Children With a History of SLI Show Reduced Sensitivity to Audiovisual Temporal Asynchrony: An ERP Study Purpose The authors examined whether school-age children with a history of specific language impairment (H-SLI), their peers with typical development (TD), and adults differ in sensitivity to audiovisual temporal asynchrony and whether such difference stems from the sensory encoding of audiovisual information. Method Fifteen H-SLI children, 15 TD children, ... Research Article
Research Article  |   August 01, 2014
Children With a History of SLI Show Reduced Sensitivity to Audiovisual Temporal Asynchrony: An ERP Study
 
Author Affiliations & Notes
  • Natalya Kaganovich
    Purdue University, West Lafayette, IN
  • Jennifer Schumaker
    Purdue University, West Lafayette, IN
  • Laurence B. Leonard
    Purdue University, West Lafayette, IN
  • Dana Gustafson
    Purdue University, West Lafayette, IN
  • Danielle Macias
    Purdue University, West Lafayette, IN
  • Disclosure: The authors have declared that no competing interests existed at the time of publication.
    Disclosure: The authors have declared that no competing interests existed at the time of publication.×
  • Correspondence to Natalya Kaganovich: kaganovi@purdue.edu
  • Editor: Rhea Paul
    Editor: Rhea Paul×
  • Associate Editor: Andrew Whitehouse
    Associate Editor: Andrew Whitehouse×
Article Information
Language Disorders / Specific Language Impairment / Attention, Memory & Executive Functions / Language / Research Articles
Research Article   |   August 01, 2014
Children With a History of SLI Show Reduced Sensitivity to Audiovisual Temporal Asynchrony: An ERP Study
Journal of Speech, Language, and Hearing Research, August 2014, Vol. 57, 1480-1502. doi:10.1044/2014_JSLHR-L-13-0192
History: Received July 19, 2013 , Revised November 28, 2013 , Accepted January 24, 2014
 
Journal of Speech, Language, and Hearing Research, August 2014, Vol. 57, 1480-1502. doi:10.1044/2014_JSLHR-L-13-0192
History: Received July 19, 2013; Revised November 28, 2013; Accepted January 24, 2014
Web of Science® Times Cited: 7

Purpose The authors examined whether school-age children with a history of specific language impairment (H-SLI), their peers with typical development (TD), and adults differ in sensitivity to audiovisual temporal asynchrony and whether such difference stems from the sensory encoding of audiovisual information.

Method Fifteen H-SLI children, 15 TD children, and 15 adults judged whether a flashed explosion-shaped figure and a 2-kHz pure tone occurred simultaneously. The stimuli were presented at 0-, 100-, 200-, 300-, 400-, and 500-ms temporal offsets. This task was combined with EEG recordings.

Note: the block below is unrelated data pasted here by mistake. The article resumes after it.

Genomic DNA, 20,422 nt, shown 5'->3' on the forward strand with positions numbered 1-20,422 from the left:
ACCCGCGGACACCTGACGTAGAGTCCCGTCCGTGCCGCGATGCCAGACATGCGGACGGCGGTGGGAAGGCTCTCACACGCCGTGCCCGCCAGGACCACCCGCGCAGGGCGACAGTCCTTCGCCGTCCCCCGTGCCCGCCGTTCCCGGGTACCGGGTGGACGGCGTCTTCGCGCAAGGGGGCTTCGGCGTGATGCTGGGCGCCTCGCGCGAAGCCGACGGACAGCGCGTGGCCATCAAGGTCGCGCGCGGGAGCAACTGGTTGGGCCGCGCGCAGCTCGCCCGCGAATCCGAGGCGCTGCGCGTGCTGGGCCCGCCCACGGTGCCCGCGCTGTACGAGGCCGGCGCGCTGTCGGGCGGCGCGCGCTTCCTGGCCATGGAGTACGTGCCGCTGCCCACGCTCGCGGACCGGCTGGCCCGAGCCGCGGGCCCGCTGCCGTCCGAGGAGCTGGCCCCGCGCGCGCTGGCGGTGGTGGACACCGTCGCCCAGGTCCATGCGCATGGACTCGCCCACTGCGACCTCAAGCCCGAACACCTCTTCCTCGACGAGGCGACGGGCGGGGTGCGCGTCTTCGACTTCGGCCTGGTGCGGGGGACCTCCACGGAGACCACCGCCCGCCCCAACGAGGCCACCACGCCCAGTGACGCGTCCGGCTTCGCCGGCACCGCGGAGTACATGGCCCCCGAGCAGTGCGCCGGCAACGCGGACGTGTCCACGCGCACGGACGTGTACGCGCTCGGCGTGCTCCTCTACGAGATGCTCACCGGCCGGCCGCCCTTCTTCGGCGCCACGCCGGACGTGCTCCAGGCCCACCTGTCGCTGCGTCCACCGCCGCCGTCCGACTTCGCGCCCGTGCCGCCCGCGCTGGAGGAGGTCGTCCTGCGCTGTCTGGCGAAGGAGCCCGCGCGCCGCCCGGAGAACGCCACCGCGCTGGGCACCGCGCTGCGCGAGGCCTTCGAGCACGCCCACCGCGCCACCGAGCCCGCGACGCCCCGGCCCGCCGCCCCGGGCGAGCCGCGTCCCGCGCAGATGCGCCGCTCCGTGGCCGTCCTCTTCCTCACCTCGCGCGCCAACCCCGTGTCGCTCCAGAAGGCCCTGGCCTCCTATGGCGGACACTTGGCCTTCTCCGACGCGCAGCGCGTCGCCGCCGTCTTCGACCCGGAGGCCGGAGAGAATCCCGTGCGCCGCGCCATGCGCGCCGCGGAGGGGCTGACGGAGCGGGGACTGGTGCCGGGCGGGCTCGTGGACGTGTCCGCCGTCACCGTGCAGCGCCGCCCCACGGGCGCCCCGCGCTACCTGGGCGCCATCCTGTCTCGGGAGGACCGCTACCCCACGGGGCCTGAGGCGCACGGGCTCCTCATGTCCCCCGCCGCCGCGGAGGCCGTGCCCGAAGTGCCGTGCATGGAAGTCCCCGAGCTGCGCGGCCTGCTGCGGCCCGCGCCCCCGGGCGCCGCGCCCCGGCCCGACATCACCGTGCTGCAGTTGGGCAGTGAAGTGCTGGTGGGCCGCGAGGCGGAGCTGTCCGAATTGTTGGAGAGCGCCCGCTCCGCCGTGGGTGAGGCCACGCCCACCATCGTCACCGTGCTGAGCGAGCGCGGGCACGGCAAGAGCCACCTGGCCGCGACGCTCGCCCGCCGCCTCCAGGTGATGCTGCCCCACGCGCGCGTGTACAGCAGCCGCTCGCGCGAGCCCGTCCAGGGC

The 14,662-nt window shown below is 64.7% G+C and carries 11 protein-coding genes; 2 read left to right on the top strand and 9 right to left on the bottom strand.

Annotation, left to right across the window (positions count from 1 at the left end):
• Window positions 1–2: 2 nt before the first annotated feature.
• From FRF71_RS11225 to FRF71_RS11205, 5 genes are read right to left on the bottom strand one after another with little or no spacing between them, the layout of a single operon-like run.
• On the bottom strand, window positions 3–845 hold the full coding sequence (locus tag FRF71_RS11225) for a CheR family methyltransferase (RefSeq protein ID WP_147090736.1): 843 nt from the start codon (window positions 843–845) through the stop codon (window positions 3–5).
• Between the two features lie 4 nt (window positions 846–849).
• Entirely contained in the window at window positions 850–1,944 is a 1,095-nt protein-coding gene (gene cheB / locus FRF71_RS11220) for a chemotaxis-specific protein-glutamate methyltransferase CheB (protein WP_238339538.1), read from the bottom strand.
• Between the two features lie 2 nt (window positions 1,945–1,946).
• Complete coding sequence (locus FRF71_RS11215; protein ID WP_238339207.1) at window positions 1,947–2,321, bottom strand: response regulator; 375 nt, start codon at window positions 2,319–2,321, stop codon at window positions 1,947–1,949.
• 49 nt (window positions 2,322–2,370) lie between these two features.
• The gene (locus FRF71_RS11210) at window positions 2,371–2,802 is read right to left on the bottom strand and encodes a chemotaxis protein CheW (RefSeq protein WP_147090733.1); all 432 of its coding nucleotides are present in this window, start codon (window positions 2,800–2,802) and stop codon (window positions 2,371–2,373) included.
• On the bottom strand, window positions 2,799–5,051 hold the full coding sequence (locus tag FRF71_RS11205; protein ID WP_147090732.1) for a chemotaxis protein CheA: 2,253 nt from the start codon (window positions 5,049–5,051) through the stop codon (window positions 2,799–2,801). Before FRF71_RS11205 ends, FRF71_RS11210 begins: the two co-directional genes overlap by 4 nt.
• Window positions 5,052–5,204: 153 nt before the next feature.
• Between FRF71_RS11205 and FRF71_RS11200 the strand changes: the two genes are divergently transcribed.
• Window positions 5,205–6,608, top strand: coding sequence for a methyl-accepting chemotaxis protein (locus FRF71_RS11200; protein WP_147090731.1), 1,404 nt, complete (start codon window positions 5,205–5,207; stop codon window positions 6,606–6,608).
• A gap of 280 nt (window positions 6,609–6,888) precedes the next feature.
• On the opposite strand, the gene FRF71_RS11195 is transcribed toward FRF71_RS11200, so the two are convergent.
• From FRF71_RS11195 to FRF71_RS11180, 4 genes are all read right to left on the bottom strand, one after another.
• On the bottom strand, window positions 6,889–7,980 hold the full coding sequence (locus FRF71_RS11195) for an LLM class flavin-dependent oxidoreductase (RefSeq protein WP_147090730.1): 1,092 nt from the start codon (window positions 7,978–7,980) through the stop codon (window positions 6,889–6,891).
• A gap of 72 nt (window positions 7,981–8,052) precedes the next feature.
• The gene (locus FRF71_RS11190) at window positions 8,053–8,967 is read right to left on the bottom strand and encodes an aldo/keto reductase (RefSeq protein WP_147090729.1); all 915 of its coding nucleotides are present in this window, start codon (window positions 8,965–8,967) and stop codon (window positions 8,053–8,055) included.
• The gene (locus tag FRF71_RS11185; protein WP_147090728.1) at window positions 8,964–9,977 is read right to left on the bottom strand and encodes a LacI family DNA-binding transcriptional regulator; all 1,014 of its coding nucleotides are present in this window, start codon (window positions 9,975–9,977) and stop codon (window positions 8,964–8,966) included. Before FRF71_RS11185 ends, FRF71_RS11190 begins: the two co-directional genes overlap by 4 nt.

Results H-SLI children were profoundly less sensitive to temporal separations between auditory and visual modalities compared with their TD peers. Those H-SLI children who performed better at simultaneity judgment also had higher language aptitude. TD children were less accurate than adults, revealing a remarkably prolonged developmental course of the audiovisual temporal discrimination. Analysis of early event-related potential components suggested that poor sensory encoding was not a key factor in H-SLI children's reduced sensitivity to audiovisual asynchrony.

Conclusions Audiovisual temporal discrimination is impaired in H-SLI children and is still immature during mid-childhood in TD children. The present findings highlight the need for further evaluation of the role of atypical audiovisual processing in the development of SLI.

Acknowledgments
This research was supported in part by grants P30DC010745 and R03DC013151 from the National Institute on Deafness and Other Communicative Disorders, National Institutes of Health. The content is solely the responsibility of the authors and does not necessarily represent the official view of the National Institute on Deafness and Other Communicative Disorders or the National Institutes of Health. We are thankful to Dr. Patricia Deevy and Kevin Barlow for their assistance with different stages of this project and to children and their families for participation. We are also grateful to Caryn Herring for creating the picture of the dragon and to Mohneet Ahuja for assistance with statistical analyses.
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